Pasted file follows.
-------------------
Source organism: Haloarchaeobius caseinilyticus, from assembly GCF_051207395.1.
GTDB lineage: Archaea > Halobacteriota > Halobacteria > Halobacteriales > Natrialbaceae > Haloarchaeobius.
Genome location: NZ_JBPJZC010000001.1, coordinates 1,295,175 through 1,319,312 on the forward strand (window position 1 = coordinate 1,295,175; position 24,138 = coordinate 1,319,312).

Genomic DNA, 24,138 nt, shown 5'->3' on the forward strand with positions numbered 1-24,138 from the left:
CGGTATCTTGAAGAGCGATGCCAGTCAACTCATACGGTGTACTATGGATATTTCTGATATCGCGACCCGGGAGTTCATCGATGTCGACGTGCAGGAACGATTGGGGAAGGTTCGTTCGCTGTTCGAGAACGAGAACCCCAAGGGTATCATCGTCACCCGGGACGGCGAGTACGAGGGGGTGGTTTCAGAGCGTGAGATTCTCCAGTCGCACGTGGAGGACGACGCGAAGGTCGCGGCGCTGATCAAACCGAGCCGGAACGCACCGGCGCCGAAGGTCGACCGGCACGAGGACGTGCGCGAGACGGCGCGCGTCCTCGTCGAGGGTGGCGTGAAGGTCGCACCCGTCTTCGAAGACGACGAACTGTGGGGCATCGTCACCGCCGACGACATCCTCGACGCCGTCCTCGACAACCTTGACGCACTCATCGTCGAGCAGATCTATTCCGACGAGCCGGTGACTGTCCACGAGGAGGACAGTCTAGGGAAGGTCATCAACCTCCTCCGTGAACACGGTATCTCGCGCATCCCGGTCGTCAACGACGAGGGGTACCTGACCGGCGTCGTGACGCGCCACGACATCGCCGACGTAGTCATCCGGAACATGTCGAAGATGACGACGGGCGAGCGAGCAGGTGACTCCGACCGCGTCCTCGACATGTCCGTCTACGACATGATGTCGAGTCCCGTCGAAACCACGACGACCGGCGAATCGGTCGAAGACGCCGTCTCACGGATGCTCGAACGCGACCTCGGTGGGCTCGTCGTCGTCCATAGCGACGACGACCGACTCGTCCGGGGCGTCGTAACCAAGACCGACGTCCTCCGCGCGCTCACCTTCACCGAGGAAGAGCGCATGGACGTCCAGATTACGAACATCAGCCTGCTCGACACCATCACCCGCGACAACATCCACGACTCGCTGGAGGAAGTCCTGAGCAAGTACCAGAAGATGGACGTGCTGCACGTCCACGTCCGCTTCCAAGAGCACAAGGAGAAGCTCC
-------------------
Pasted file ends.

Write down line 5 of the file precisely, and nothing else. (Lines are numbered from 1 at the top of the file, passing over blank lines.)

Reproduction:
CGGTATCTTGAAGAGCGATGCCAGTCAACTCATACGGTGTACTATGGATATTTCTGATATCGCGACCCGGGAGTTCATCGATGTCGACGTGCAGGAACGATTGGGGAAGGTTCGTTCGCTGTTCGAGAACGAGAACCCCAAGGGTATCATCGTCACCCGGGACGGCGAGTACGAGGGGGTGGTTTCAGAGCGTGAGATTCTCCAGTCGCACGTGGAGGACGACGCGAAGGTCGCGGCGCTGATCAAACCGAGCCGGAACGCACCGGCGCCGAAGGTCGACCGGCACGAGGACGTGCGCGAGACGGCGCGCGTCCTCGTCGAGGGTGGCGTGAAGGTCGCACCCGTCTTCGAAGACGACGAACTGTGGGGCATCGTCACCGCCGACGACATCCTCGACGCCGTCCTCGACAACCTTGACGCACTCATCGTCGAGCAGATCTATTCCGACGAGCCGGTGACTGTCCACGAGGAGGACAGTCTAGGGAAGGTCATCAACCTCCTCCGTGAACACGGTATCTCGCGCATCCCGGTCGTCAACGACGAGGGGTACCTGACCGGCGTCGTGACGCGCCACGACATCGCCGACGTAGTCATCCGGAACATGTCGAAGATGACGACGGGCGAGCGAGCAGGTGACTCCGACCGCGTCCTCGACATGTCCGTCTACGACATGATGTCGAGTCCCGTCGAAACCACGACGACCGGCGAATCGGTCGAAGACGCCGTCTCACGGATGCTCGAACGCGACCTCGGTGGGCTCGTCGTCGTCCATAGCGACGACGACCGACTCGTCCGGGGCGTCGTAACCAAGACCGACGTCCTCCGCGCGCTCACCTTCACCGAGGAAGAGCGCATGGACGTCCAGATTACGAACATCAGCCTGCTCGACACCATCACCCGCGACAACATCCACGACTCGCTGGAGGAAGTCCTGAGCAAGTACCAGAAGATGGACGTGCTGCACGTCCACGTCCGCTTCCAAGAGCACAAGGAGAAGCTCC